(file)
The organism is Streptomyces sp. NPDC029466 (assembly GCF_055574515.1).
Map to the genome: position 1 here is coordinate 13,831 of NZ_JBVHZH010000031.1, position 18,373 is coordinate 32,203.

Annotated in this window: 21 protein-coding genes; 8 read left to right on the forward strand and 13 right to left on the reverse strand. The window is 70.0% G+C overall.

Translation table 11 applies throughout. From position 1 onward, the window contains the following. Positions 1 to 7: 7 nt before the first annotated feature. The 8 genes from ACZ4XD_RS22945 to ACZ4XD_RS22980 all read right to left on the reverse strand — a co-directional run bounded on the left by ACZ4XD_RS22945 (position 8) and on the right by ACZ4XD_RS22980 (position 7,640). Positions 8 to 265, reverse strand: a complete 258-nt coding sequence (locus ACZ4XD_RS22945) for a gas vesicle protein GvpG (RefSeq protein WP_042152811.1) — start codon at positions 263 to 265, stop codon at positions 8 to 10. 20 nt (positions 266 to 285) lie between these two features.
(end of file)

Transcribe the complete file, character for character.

The organism is Streptomyces sp. NPDC029466 (assembly GCF_055574515.1).
Map to the genome: position 1 here is coordinate 13,831 of NZ_JBVHZH010000031.1, position 18,373 is coordinate 32,203.

Annotated in this window: 21 protein-coding genes; 8 read left to right on the forward strand and 13 right to left on the reverse strand. The window is 70.0% G+C overall.

Translation table 11 applies throughout. From position 1 onward, the window contains the following. Positions 1 to 7: 7 nt before the first annotated feature. The 8 genes from ACZ4XD_RS22945 to ACZ4XD_RS22980 all read right to left on the reverse strand — a co-directional run bounded on the left by ACZ4XD_RS22945 (position 8) and on the right by ACZ4XD_RS22980 (position 7,640). Positions 8 to 265, reverse strand: a complete 258-nt coding sequence (locus ACZ4XD_RS22945) for a gas vesicle protein GvpG (RefSeq protein WP_042152811.1) — start codon at positions 263 to 265, stop codon at positions 8 to 10. 20 nt (positions 266 to 285) lie between these two features.